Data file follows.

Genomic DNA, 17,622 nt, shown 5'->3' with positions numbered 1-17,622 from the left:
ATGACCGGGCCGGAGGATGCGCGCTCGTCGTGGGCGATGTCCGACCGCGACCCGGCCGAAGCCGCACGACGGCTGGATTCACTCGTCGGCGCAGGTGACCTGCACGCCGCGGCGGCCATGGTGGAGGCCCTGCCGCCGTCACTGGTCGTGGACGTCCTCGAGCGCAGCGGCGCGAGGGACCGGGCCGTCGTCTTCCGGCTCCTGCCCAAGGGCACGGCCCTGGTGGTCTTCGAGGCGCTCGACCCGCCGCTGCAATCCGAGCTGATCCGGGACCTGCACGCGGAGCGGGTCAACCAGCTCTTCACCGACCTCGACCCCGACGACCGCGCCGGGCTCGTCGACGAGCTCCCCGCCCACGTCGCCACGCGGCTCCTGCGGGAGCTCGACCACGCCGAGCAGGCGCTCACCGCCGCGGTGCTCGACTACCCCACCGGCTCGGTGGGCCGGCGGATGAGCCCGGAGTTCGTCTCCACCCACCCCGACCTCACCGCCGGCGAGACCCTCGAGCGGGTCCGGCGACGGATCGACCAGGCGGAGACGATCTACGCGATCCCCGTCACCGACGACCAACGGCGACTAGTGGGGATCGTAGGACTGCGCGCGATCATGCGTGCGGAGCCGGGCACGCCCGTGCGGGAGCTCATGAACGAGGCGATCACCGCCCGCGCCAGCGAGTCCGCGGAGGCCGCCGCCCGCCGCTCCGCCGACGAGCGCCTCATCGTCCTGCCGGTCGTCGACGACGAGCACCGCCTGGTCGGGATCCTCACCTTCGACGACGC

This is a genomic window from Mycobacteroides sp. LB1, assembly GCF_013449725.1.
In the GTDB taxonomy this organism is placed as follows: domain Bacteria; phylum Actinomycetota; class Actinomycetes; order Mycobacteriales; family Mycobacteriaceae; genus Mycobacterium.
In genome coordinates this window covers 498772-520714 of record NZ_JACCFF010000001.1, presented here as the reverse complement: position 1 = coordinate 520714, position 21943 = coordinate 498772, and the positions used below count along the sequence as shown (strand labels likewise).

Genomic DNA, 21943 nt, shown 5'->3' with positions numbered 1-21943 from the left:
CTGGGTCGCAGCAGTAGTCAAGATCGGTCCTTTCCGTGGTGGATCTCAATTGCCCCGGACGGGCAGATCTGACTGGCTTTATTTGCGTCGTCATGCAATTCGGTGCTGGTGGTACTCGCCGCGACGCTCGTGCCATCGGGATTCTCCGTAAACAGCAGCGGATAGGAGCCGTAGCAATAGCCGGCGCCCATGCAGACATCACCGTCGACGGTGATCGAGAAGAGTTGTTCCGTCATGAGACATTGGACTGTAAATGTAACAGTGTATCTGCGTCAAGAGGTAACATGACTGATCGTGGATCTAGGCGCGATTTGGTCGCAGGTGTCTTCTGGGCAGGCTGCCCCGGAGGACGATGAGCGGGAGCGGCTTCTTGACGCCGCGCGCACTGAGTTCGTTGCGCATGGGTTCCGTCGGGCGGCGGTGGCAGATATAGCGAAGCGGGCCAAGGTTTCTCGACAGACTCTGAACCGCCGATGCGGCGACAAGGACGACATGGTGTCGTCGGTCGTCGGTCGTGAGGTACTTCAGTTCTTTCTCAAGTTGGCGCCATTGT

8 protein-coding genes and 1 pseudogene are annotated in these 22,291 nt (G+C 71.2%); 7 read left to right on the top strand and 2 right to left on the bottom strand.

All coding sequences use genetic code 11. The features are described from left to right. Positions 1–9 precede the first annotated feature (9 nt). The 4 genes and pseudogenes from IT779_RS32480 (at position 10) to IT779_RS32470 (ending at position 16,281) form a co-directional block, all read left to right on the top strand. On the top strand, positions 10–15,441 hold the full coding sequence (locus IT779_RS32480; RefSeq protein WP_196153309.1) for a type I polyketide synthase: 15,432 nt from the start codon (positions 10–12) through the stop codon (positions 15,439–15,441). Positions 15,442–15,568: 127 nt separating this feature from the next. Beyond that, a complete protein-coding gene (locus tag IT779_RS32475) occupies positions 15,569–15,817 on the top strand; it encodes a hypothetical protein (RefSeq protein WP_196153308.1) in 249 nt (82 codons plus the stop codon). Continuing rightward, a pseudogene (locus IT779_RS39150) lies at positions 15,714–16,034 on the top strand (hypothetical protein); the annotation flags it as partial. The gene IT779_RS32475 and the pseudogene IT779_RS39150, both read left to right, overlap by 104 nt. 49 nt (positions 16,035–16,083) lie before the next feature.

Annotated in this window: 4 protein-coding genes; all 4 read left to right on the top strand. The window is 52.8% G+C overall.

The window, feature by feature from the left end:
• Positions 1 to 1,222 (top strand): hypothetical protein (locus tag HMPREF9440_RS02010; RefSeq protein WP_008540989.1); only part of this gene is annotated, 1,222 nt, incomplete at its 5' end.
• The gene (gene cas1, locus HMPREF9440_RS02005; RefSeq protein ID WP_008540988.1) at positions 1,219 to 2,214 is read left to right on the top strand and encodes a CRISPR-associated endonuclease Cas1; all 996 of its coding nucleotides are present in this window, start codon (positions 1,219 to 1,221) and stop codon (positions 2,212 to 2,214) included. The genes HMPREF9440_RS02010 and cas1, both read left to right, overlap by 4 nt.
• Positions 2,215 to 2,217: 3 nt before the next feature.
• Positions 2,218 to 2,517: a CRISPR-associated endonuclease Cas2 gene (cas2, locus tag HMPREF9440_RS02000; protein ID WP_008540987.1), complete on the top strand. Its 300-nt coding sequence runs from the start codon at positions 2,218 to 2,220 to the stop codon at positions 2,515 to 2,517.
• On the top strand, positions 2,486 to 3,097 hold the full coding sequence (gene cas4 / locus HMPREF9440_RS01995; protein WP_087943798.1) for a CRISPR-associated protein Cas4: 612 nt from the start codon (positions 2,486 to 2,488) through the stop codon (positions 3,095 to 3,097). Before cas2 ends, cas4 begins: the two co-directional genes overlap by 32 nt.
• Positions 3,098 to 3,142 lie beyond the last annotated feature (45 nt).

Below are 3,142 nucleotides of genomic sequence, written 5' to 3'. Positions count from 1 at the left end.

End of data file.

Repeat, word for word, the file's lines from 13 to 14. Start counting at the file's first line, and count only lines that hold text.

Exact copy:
• The gene (gene cas1, locus HMPREF9440_RS02005; RefSeq protein ID WP_008540988.1) at positions 1,219 to 2,214 is read left to right on the top strand and encodes a CRISPR-associated endonuclease Cas1; all 996 of its coding nucleotides are present in this window, start codon (positions 1,219 to 1,221) and stop codon (positions 2,212 to 2,214) included. The genes HMPREF9440_RS02010 and cas1, both read left to right, overlap by 4 nt.
• Positions 2,215 to 2,217: 3 nt before the next feature.